Honored by rosewood and the printed page

By Zhang Lei/Zhou Furong/Lu Yunjun | China Daily | Updated: 2020-01-18 12:16
Aerial views of Changshu's downtown.[Photo provided to China Daily]

Though the reunion was transient, it spurred the imagination of at least one person to contemplate on how the two parts of the painting could be brought together permanently.

That person was Yao Xiangdong, director of the Oriental Rosewood Furniture Art Museum in Changshu, Jiangsu province, a county-level city under the jurisdiction of Suzhou. For Yao the best medium by which the estranged halves could be remarried was rosewood, not only because his city is known as the hometown of rosewood but also the fact that Suzhou-style woodwork has become a symbol of elegance.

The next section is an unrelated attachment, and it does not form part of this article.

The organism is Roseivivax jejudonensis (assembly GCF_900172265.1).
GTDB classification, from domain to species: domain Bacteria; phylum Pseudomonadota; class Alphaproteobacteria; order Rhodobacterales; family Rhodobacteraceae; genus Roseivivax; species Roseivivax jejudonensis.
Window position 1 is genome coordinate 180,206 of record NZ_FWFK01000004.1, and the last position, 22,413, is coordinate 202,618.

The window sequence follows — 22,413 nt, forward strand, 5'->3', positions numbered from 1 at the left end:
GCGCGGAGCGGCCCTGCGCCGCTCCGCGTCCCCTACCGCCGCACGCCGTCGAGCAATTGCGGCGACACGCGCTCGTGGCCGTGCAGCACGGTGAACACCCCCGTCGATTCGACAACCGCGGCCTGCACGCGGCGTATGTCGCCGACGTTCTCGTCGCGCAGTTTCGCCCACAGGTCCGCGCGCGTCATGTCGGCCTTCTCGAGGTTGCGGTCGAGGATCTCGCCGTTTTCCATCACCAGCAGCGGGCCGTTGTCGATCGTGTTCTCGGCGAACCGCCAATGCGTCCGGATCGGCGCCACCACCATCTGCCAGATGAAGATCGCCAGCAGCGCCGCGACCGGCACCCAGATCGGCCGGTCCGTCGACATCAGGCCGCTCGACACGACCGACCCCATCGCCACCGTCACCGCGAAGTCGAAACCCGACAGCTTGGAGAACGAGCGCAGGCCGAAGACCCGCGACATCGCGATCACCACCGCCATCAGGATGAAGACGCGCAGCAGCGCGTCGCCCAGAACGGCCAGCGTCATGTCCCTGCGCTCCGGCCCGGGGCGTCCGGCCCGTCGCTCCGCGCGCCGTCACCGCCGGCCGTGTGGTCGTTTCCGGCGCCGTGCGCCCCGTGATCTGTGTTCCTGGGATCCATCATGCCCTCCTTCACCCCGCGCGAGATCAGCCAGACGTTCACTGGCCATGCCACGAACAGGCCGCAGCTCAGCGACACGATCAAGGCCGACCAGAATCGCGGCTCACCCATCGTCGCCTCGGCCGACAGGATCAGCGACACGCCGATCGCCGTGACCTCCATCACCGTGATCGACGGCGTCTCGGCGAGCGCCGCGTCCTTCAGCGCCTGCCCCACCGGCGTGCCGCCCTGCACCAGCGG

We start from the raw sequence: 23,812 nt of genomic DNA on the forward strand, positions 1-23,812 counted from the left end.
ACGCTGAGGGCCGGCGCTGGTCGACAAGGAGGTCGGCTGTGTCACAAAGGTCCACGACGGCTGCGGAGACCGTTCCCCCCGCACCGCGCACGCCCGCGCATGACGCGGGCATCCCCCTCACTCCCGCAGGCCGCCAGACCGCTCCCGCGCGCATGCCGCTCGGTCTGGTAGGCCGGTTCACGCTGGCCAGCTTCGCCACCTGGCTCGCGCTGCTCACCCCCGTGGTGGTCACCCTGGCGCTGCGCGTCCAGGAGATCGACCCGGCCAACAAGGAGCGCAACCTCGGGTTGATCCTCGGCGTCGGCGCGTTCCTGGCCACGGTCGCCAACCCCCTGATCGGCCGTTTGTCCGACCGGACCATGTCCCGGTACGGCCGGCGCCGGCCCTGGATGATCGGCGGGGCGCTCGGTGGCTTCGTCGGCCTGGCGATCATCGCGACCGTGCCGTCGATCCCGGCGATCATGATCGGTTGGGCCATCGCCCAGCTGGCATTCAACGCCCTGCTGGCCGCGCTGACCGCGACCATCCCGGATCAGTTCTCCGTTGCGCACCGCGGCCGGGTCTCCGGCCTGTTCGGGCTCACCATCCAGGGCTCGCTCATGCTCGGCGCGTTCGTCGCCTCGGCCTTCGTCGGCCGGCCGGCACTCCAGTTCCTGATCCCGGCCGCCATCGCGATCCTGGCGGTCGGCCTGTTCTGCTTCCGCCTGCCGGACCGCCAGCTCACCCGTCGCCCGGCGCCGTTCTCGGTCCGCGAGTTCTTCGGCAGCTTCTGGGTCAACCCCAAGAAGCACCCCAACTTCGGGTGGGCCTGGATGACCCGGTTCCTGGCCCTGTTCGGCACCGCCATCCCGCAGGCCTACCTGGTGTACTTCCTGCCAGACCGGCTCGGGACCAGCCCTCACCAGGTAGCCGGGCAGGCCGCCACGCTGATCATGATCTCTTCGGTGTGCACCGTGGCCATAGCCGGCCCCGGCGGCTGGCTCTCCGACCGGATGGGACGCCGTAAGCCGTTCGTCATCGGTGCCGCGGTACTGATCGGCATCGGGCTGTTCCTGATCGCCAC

"Restoring the painting in the form of a wood carving is perhaps the best name card for Changshu," he said.

Yao's idea in turn spawned an annual cross-Straits creative design competition whose central figure is Huang Gongwang, and which has now been held three times. In the many award-winning artworks, traditional Chinese cultural elements have been brought to life by young talent on both sides of the Straits, with an emphasis on the modern perspective.

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